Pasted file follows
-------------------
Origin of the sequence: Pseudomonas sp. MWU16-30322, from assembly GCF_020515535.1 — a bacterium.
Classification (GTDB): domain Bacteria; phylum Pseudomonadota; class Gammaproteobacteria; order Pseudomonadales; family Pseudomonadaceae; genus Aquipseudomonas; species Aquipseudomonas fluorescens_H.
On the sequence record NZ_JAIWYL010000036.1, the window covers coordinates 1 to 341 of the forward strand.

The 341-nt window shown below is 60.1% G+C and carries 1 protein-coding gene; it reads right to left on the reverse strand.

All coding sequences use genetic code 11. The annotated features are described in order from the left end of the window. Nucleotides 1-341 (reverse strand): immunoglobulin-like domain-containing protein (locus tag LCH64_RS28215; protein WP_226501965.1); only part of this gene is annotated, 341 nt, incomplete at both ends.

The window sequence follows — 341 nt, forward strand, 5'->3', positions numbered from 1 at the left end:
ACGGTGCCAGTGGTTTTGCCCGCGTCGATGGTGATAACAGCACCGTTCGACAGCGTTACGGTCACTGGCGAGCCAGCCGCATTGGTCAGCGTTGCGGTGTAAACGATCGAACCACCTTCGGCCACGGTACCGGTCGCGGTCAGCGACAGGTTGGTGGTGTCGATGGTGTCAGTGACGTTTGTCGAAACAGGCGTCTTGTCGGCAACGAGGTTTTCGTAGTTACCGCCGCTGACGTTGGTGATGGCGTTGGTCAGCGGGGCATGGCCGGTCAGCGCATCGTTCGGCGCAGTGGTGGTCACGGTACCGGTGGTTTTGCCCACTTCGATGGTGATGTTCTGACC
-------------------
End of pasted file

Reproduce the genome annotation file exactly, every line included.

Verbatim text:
Origin of the sequence: Pseudomonas sp. MWU16-30322, from assembly GCF_020515535.1 — a bacterium.
Classification (GTDB): domain Bacteria; phylum Pseudomonadota; class Gammaproteobacteria; order Pseudomonadales; family Pseudomonadaceae; genus Aquipseudomonas; species Aquipseudomonas fluorescens_H.
On the sequence record NZ_JAIWYL010000036.1, the window covers coordinates 1 to 341 of the forward strand.

The 341-nt window shown below is 60.1% G+C and carries 1 protein-coding gene; it reads right to left on the reverse strand.

All coding sequences use genetic code 11. The annotated features are described in order from the left end of the window. Nucleotides 1-341 (reverse strand): immunoglobulin-like domain-containing protein (locus tag LCH64_RS28215; protein WP_226501965.1); only part of this gene is annotated, 341 nt, incomplete at both ends.

The window sequence follows — 341 nt, forward strand, 5'->3', positions numbered from 1 at the left end:
ACGGTGCCAGTGGTTTTGCCCGCGTCGATGGTGATAACAGCACCGTTCGACAGCGTTACGGTCACTGGCGAGCCAGCCGCATTGGTCAGCGTTGCGGTGTAAACGATCGAACCACCTTCGGCCACGGTACCGGTCGCGGTCAGCGACAGGTTGGTGGTGTCGATGGTGTCAGTGACGTTTGTCGAAACAGGCGTCTTGTCGGCAACGAGGTTTTCGTAGTTACCGCCGCTGACGTTGGTGATGGCGTTGGTCAGCGGGGCATGGCCGGTCAGCGCATCGTTCGGCGCAGTGGTGGTCACGGTACCGGTGGTTTTGCCCACTTCGATGGTGATGTTCTGACC